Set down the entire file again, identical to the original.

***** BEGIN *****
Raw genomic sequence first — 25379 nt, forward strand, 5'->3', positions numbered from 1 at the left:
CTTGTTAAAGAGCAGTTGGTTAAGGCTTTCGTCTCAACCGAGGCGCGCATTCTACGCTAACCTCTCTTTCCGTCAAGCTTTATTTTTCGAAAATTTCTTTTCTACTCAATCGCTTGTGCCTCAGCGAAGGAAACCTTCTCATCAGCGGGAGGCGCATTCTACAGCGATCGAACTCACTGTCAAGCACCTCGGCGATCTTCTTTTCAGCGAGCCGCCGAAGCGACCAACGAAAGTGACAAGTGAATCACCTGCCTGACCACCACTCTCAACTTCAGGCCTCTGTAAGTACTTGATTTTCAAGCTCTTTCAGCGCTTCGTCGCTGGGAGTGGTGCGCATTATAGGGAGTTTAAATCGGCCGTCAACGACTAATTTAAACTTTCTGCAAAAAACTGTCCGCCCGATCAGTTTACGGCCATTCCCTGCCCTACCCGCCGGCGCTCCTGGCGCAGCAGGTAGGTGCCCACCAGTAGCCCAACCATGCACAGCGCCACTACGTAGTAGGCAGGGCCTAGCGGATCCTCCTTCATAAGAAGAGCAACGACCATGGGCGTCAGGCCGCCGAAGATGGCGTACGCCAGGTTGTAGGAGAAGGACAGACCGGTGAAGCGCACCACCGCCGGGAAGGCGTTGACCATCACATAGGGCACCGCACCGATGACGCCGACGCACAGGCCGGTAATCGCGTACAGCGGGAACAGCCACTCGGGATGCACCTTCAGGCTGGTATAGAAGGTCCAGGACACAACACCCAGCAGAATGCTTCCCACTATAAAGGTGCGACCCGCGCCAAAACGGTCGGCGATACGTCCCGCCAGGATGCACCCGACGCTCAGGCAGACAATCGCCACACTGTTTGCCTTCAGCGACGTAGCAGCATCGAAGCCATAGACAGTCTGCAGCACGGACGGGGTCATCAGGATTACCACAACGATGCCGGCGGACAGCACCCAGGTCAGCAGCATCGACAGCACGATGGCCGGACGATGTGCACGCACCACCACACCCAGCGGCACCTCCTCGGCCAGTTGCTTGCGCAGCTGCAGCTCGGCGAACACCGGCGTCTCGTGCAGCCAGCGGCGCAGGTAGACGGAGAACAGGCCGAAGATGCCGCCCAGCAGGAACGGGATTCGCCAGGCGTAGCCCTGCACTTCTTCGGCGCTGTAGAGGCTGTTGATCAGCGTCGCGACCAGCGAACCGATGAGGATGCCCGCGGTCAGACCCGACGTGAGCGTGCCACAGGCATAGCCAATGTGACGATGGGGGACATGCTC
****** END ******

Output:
Raw genomic sequence first — 25379 nt, forward strand, 5'->3', positions numbered from 1 at the left:
CTTGTTAAAGAGCAGTTGGTTAAGGCTTTCGTCTCAACCGAGGCGCGCATTCTACGCTAACCTCTCTTTCCGTCAAGCTTTATTTTTCGAAAATTTCTTTTCTACTCAATCGCTTGTGCCTCAGCGAAGGAAACCTTCTCATCAGCGGGAGGCGCATTCTACAGCGATCGAACTCACTGTCAAGCACCTCGGCGATCTTCTTTTCAGCGAGCCGCCGAAGCGACCAACGAAAGTGACAAGTGAATCACCTGCCTGACCACCACTCTCAACTTCAGGCCTCTGTAAGTACTTGATTTTCAAGCTCTTTCAGCGCTTCGTCGCTGGGAGTGGTGCGCATTATAGGGAGTTTAAATCGGCCGTCAACGACTAATTTAAACTTTCTGCAAAAAACTGTCCGCCCGATCAGTTTACGGCCATTCCCTGCCCTACCCGCCGGCGCTCCTGGCGCAGCAGGTAGGTGCCCACCAGTAGCCCAACCATGCACAGCGCCACTACGTAGTAGGCAGGGCCTAGCGGATCCTCCTTCATAAGAAGAGCAACGACCATGGGCGTCAGGCCGCCGAAGATGGCGTACGCCAGGTTGTAGGAGAAGGACAGACCGGTGAAGCGCACCACCGCCGGGAAGGCGTTGACCATCACATAGGGCACCGCACCGATGACGCCGACGCACAGGCCGGTAATCGCGTACAGCGGGAACAGCCACTCGGGATGCACCTTCAGGCTGGTATAGAAGGTCCAGGACACAACACCCAGCAGAATGCTTCCCACTATAAAGGTGCGACCCGCGCCAAAACGGTCGGCGATACGTCCCGCCAGGATGCACCCGACGCTCAGGCAGACAATCGCCACACTGTTTGCCTTCAGCGACGTAGCAGCATCGAAGCCATAGACAGTCTGCAGCACGGACGGGGTCATCAGGATTACCACAACGATGCCGGCGGACAGCACCCAGGTCAGCAGCATCGACAGCACGATGGCCGGACGATGTGCACGCACCACCACACCCAGCGGCACCTCCTCGGCCAGTTGCTTGCGCAGCTGCAGCTCGGCGAACACCGGCGTCTCGTGCAGCCAGCGGCGCAGGTAGACGGAGAACAGGCCGAAGATGCCGCCCAGCAGGAACGGGATTCGCCAGGCGTAGCCCTGCACTTCTTCGGCGCTGTAGAGGCTGTTGATCAGCGTCGCGACCAGCGAACCGATGAGGATGCCCGCGGTCAGACCCGACGTGAGCGTGCCACAGGCATAGCCAATGTGACGATGGGGGACATGCTC